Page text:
“Sorry, wilderness girl, going to have to rough it…” He handed her one of the sticks. “Look, this is a job. There’s sperate sleeping bags. If you feel like risking COVID in some divey motels or hotels that will take cash, we can stay indoors from now on.”
“I guess it’ll have to do.” She offered him a hot dog, “wiener?”
“Right,” he snorted, stood and stretched reaching for the pink length of meat. “You’re the one who left shit on my coffee table. Don’t pretend it’s going to kill you to share a tent with me.” He looked down at her. The flickering fire accentuated the lengthening shadows of twilight in the chiseled panes of his face, his dusky features appear to glower. “Honestly Elaine I don’t know what to make of it. I thought we had a good time the other night. Imagine my surprise when I returned home a few hours later to find turds in a bag and a note on my Mom’s junk mail. Charming. Really classy.”
Elaine cringed. Epic hangover mistake. She hadn’t been able to find any major faults the night she had stayed at Matty’s place after their serendipitous meeting in the bodega, a mistaken one-night stand, so her kneejerk reaction to a piece of junk mail with a woman’s name on it was to assume she was his wife. “Yeah, I’m sorry. I guess I thought you were married and well…”
“She died during my last tour in A-Stan. I still get junk mail though.”
“Shit Matty, I’m so sorry.”
“My dad, he had the same name. I’m actually a junior. He died in the trade center in 9-11. And that’s how a military brat like me inherited a swanky classic six in the upper east.”
Even her cringe cringed. “I’m going to go find some rocks for my pockets and crawl into that dank, foul smelling pond over there. It’s all I can do to make up for the shit bag.”
“I mean how did you even think of it anyway?”
“You’ve never seen that viral Shur-Lok commercial?”
He shook his head.
“My last name, Sherlock, is close. Gertie and I got teased about it. Long story short, it was a spoof on a funny little story…” She poked the stick he’d handed her into a hot dog and tossed a foil wrapped pair of buns close to the base of the fire. “Except it’s an accident in that one. Shur-Lok. The chick locks her-self out after cleaning her mess from a broken toilet. You know… some of New York’s finest plumbing.”
They laughed. Something inside her gut unclenched. She smiled tentatively.
Later, curled up against Matty, both of them fully dressed inside their zipped together sleeping bags, inhuman howling noises woke her up. It could have been a bobcat, but she suspected otherwise. It got cold and windy after the ghostly cries stopped. Elaine tried to sleep but she couldn’t get the smell of rotting eggs that came from the zombie bike boy out of her mind. The rain started just before dawn.
They were back the road by 5:30 that morning. Elaine opened the hatch back to get into the cooler when they pulled over at a rest stop. Sitting right in front of the white Igloo was a blue plastic pair of poop bags from the rustic rural campsite.
“Matty,” she seethed through clenched teeth, her hand at her nose, “this isn’t funny…”
“It’s what we’re supposed to do with them, Elaine, take it with us and dispose of it ourselves. Its called pack out.”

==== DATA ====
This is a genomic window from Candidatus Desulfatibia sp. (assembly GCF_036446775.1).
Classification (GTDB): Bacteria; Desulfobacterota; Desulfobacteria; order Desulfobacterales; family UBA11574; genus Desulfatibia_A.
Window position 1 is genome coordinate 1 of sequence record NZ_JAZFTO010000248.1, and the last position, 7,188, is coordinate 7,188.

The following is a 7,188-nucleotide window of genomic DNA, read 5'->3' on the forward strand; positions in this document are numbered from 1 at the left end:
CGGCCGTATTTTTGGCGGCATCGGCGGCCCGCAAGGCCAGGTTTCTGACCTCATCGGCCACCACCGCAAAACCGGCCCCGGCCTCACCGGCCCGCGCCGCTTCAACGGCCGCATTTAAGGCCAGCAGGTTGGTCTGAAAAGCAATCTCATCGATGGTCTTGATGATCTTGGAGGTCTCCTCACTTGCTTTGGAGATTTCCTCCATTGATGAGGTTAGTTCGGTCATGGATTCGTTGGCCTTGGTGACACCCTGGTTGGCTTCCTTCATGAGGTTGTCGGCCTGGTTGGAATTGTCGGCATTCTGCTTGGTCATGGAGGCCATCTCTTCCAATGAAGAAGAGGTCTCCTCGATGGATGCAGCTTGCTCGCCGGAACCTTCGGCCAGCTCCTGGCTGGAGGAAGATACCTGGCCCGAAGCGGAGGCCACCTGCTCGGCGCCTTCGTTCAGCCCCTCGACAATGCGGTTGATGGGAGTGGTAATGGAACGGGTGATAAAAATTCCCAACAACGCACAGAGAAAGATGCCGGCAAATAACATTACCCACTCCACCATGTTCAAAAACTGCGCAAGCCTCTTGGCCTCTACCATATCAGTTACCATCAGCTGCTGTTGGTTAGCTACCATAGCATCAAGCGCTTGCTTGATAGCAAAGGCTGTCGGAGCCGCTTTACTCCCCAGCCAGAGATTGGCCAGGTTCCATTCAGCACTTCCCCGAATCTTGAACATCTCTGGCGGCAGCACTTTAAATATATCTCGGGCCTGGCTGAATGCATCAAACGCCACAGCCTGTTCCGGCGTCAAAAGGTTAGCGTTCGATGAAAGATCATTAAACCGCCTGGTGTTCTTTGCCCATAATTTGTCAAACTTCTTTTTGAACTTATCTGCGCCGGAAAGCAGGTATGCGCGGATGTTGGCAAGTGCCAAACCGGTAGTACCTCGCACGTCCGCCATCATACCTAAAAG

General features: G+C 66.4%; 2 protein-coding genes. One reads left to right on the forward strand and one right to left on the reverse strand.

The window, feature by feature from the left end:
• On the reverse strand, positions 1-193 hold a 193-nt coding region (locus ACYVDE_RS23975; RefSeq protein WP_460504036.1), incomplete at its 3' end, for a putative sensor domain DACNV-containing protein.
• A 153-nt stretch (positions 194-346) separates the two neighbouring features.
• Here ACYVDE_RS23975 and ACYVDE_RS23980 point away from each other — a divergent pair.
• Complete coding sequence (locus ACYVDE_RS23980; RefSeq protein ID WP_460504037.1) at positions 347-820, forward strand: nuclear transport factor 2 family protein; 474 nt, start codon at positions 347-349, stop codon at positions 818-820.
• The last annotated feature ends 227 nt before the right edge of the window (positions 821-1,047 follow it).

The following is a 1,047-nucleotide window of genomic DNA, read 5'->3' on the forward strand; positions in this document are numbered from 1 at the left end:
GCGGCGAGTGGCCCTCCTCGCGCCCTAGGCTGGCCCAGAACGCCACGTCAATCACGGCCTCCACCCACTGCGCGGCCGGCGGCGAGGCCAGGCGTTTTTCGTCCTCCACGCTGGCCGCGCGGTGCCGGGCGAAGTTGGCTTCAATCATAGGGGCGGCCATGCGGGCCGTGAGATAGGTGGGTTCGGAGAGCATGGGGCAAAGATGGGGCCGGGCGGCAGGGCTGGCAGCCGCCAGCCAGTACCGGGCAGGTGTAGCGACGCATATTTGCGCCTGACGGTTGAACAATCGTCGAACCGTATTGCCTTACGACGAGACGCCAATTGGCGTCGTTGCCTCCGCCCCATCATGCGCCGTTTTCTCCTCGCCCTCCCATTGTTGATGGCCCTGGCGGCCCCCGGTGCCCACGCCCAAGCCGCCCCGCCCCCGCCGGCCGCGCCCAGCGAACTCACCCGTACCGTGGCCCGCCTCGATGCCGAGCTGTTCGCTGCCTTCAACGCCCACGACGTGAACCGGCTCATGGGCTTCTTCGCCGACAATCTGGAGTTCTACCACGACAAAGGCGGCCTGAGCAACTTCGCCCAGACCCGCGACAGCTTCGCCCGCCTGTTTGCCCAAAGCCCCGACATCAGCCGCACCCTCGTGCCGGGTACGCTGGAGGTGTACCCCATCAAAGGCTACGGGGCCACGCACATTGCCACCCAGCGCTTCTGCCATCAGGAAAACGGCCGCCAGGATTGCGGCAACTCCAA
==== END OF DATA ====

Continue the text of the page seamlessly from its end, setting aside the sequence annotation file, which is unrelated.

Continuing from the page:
“Eiew, gross. Seriously?”
“Yep.” He winked
Elaine’s giggle dissolved into hysterical laughter. “So fucking gross!” She wiped tears from her eyes. “I can’t believe we’re really fucking doing this…” She whispered. Her red face stained with tears. “Are we really doing this?”
“Yeah,” he watched her like her sister Gertie used to growing up after she’d thrown a massive temper tantrum. Walking on egg shells was how Gertie had defined it and now she could see the same ‘don’t piss off the crazy girl’ kind of look in his eyes.
Matty started to say something and then stopped, as if he was trying to gauge her and not provoke another hair-trigger emotional tirade. He blew out some air, grabbed the offending poop bags and tossed them in the gas station garbage. “The security company didn’t go into extensive detail on what we are carrying or why the secrecy. Only that it’s legal, but better kept under the radar, and the biological sensitivity warrants caution and ground transport. Also, I just got a text about a detour we need to take.”
Elaine had turned her phone off per David’s instructions. She pulled it out and turn it on.
She had an encrypted email from Gertie’s Gmail address.
She opened it and read:
Bio lab in New Orleans hospital has new sample. Need you to go there first before Denver. thx. D.
She clicked on the pin drop location and let the new information settle while she used the ladies’ room and browsed the store for caffeine and sugar snacks.
“So, you really don’t know what this is all about, huh?” She slid back into the running car with her junk food, letting the door fall closed.
“Nope.” He backed out and started driving, not looking at her until they’d stopped under a red light to get back on the highway. Matty looked cool as a cucumber in his aviator sunglasses. “You don’t have to tell me. In fact, it may be better if you don’t.”
“You don’t want to know.” Elaine let her gaze fall over him, his muscled suntanned legs in khaki shorts. She was sweating, uneasy since spending the night in a sleeping bag next to him. Barely sleeping. “Sorry for my little freak out there. I haven’t had a laughing jag in quite a while.”
“Kind of weirded me out,” he turned off the exit back onto the highway, “but all good.”
“Oki dokie, artichokey.” This was not going to be easy. “Let’s go.”